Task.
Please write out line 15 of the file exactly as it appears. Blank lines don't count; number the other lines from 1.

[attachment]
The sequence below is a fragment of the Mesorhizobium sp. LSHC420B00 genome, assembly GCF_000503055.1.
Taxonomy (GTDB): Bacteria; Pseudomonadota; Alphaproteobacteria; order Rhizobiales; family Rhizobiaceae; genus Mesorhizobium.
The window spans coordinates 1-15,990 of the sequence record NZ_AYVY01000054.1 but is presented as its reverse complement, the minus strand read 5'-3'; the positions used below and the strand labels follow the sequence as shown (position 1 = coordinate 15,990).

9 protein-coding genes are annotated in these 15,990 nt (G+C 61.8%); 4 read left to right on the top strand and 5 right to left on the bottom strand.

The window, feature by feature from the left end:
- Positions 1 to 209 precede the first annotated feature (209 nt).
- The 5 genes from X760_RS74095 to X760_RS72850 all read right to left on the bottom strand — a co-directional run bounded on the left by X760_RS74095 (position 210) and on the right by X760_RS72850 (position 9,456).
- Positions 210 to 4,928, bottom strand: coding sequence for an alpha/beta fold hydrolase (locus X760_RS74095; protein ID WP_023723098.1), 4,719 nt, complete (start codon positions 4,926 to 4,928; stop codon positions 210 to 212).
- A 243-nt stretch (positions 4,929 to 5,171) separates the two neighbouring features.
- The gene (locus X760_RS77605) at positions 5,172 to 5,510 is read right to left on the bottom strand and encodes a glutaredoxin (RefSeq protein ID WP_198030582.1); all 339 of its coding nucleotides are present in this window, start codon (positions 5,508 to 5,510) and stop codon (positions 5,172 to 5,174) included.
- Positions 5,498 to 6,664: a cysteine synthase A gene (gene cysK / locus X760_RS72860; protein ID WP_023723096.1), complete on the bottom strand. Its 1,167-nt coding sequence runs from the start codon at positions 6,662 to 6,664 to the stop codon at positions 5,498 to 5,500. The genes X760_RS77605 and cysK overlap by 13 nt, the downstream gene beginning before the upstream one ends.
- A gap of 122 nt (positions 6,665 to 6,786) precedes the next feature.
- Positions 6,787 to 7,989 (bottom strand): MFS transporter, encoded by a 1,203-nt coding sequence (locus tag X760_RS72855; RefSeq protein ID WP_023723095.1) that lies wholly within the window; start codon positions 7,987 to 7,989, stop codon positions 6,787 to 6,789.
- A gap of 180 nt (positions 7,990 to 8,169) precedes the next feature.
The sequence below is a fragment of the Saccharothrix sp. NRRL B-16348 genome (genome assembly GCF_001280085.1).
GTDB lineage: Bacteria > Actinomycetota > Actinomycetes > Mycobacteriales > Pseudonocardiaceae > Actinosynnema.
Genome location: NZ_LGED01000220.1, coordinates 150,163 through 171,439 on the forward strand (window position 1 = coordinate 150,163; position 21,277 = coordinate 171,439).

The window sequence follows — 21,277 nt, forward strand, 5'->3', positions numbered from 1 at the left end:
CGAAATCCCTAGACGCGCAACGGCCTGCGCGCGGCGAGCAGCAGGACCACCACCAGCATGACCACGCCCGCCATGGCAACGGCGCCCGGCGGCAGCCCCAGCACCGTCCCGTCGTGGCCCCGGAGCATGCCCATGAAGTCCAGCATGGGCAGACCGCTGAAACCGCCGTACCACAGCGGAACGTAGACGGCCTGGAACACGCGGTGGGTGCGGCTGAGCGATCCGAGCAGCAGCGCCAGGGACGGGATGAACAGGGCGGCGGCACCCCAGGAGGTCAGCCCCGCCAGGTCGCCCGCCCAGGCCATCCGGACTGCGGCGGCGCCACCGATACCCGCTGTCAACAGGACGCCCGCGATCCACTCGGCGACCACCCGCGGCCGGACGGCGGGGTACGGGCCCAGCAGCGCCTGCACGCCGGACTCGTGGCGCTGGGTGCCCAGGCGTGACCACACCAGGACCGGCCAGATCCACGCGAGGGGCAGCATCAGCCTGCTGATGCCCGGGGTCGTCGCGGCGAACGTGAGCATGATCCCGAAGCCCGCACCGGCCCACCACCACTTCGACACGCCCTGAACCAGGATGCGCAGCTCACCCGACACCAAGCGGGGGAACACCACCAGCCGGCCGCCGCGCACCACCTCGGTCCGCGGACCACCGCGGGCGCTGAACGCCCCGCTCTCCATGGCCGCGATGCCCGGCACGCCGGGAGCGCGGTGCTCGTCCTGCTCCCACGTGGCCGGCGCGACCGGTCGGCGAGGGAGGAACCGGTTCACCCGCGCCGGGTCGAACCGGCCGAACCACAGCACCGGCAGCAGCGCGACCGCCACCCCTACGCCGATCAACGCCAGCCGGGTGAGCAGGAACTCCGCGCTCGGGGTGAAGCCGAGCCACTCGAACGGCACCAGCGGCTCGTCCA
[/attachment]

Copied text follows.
The sequence below is a fragment of the Saccharothrix sp. NRRL B-16348 genome (genome assembly GCF_001280085.1).